If you’d like to collaborate, ask about my work, get a copy of a paper stuck behind a paywall, set up a consullting agreement, etc., send me an email.
I will spend the upcoming year as a postdoctoral associate at the Broad Institute before beginning a position as an Assistant Professor at MIT in the Department of Chemical Engineering in 2020.
I’m generally interested in questions of how data and automation can be used to streamline discovery in the chemical sciences. I’ve recently been focused on identifying questions in chemistry and cheminformatics that are answerable by the data we have access to; another equally important problem, however, is how to efficiently conduct experiments to gather the information we would need to answer currently-unanswerable questions.
My future research will work toward a new paradigm of computational assistance for molecular discovery through an interdisciplinary approach combining chemistry, chemical engineering, and computer science in close partnership with experts in application domains such as chemical biology and human health.
My PhD work was comprised of two parallel tracks: experimental and data-driven/computational. The former includes the actual construction, control, and use of automated microfluidic reactor platforms for screening and optimizing chemical reactions; the latter includes the development of a data-driven synthesis planning program and in silico strategies for predicting the outcomes of organic reactions. For this work, I was named a DARPA Riser, one of C&EN’s Talented 12, and one of Forbes 30 under 30: Healthcare. One of the last products of my PhD was releasing the open source version of ASKCOS–a computer-aided synthesis planning program–which features heavily in our demonstration of AI-assisted robotic execution of flow reactions, written up in Science.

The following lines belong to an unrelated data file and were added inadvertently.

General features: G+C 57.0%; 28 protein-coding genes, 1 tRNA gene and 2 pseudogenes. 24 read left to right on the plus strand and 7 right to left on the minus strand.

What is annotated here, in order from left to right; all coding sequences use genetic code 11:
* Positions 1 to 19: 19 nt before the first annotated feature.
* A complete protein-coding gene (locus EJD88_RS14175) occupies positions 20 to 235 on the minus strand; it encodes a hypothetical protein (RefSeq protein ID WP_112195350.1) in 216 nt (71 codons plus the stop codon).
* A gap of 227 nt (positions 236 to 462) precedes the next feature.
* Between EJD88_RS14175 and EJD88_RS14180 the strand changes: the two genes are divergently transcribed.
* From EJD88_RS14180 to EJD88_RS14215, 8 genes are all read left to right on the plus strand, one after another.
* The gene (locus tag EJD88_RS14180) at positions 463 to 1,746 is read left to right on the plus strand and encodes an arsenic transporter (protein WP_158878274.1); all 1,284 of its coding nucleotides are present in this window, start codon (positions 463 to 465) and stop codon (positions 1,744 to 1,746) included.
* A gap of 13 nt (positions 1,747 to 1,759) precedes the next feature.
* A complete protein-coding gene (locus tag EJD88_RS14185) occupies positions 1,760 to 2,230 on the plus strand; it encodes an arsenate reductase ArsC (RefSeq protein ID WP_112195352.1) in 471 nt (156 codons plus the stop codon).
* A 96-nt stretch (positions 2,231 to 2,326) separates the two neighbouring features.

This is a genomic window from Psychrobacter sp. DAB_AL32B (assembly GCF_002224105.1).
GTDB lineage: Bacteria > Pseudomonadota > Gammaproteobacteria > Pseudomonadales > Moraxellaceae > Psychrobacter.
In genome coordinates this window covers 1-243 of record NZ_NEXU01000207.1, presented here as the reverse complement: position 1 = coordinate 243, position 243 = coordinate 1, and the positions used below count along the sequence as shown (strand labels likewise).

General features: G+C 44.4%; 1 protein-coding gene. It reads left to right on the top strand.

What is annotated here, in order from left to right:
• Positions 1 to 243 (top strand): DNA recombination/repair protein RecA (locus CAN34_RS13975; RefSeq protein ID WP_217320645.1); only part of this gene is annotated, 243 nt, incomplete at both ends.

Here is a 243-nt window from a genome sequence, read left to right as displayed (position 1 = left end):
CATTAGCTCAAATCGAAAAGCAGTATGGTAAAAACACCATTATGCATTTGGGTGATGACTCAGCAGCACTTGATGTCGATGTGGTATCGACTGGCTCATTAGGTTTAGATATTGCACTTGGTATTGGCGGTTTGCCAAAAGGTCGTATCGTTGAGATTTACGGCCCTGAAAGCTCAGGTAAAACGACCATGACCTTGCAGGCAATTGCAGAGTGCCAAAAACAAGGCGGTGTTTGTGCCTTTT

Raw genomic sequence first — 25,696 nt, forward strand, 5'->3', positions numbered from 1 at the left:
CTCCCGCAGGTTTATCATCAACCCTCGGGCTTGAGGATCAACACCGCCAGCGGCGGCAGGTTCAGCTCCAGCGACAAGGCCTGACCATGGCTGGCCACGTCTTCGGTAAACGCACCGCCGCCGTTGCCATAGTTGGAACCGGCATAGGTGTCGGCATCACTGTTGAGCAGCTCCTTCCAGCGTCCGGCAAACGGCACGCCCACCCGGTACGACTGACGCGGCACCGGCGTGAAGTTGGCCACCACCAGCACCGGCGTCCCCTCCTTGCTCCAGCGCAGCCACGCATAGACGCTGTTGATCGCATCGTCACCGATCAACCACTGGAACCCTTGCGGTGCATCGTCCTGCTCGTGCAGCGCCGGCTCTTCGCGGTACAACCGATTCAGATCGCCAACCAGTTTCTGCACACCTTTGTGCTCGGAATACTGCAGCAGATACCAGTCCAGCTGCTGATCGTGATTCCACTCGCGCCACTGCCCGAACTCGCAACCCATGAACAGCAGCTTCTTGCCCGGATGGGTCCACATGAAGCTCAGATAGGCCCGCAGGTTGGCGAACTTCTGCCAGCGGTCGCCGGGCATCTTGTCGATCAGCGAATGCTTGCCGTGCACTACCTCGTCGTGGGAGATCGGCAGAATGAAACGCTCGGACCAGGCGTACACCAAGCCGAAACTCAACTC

In my spare time, I like to cook, garden, hike, and practice Portuguese.